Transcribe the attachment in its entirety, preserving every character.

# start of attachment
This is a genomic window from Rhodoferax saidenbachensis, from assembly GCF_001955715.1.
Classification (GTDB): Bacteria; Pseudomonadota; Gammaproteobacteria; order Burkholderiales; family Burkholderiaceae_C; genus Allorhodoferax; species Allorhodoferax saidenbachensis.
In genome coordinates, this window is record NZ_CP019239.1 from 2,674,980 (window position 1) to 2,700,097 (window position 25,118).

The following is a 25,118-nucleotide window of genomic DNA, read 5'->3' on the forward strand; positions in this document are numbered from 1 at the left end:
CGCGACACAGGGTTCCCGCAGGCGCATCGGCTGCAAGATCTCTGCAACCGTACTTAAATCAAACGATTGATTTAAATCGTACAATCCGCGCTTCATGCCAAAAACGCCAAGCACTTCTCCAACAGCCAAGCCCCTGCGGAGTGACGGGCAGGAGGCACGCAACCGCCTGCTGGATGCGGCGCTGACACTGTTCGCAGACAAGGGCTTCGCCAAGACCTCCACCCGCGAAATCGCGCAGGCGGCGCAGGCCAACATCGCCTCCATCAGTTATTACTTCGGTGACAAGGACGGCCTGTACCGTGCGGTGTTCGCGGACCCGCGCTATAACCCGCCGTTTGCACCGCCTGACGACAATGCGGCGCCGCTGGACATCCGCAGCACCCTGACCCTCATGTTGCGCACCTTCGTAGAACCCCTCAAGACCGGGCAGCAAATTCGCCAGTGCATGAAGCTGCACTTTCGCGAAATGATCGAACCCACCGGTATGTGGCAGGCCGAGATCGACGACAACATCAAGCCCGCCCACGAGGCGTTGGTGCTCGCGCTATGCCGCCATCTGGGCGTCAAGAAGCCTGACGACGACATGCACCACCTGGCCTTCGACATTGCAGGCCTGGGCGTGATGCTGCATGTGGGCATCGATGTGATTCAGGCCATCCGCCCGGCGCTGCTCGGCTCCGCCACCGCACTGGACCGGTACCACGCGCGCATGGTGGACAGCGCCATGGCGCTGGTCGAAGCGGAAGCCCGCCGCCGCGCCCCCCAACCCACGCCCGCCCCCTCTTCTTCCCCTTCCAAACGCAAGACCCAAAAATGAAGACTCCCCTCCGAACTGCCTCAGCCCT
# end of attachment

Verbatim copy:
This is a genomic window from Rhodoferax saidenbachensis, from assembly GCF_001955715.1.
Classification (GTDB): Bacteria; Pseudomonadota; Gammaproteobacteria; order Burkholderiales; family Burkholderiaceae_C; genus Allorhodoferax; species Allorhodoferax saidenbachensis.
In genome coordinates, this window is record NZ_CP019239.1 from 2,674,980 (window position 1) to 2,700,097 (window position 25,118).

The following is a 25,118-nucleotide window of genomic DNA, read 5'->3' on the forward strand; positions in this document are numbered from 1 at the left end:
CGCGACACAGGGTTCCCGCAGGCGCATCGGCTGCAAGATCTCTGCAACCGTACTTAAATCAAACGATTGATTTAAATCGTACAATCCGCGCTTCATGCCAAAAACGCCAAGCACTTCTCCAACAGCCAAGCCCCTGCGGAGTGACGGGCAGGAGGCACGCAACCGCCTGCTGGATGCGGCGCTGACACTGTTCGCAGACAAGGGCTTCGCCAAGACCTCCACCCGCGAAATCGCGCAGGCGGCGCAGGCCAACATCGCCTCCATCAGTTATTACTTCGGTGACAAGGACGGCCTGTACCGTGCGGTGTTCGCGGACCCGCGCTATAACCCGCCGTTTGCACCGCCTGACGACAATGCGGCGCCGCTGGACATCCGCAGCACCCTGACCCTCATGTTGCGCACCTTCGTAGAACCCCTCAAGACCGGGCAGCAAATTCGCCAGTGCATGAAGCTGCACTTTCGCGAAATGATCGAACCCACCGGTATGTGGCAGGCCGAGATCGACGACAACATCAAGCCCGCCCACGAGGCGTTGGTGCTCGCGCTATGCCGCCATCTGGGCGTCAAGAAGCCTGACGACGACATGCACCACCTGGCCTTCGACATTGCAGGCCTGGGCGTGATGCTGCATGTGGGCATCGATGTGATTCAGGCCATCCGCCCGGCGCTGCTCGGCTCCGCCACCGCACTGGACCGGTACCACGCGCGCATGGTGGACAGCGCCATGGCGCTGGTCGAAGCGGAAGCCCGCCGCCGCGCCCCCCAACCCACGCCCGCCCCCTCTTCTTCCCCTTCCAAACGCAAGACCCAAAAATGAAGACTCCCCTCCGAACTGCCTCAGCCCT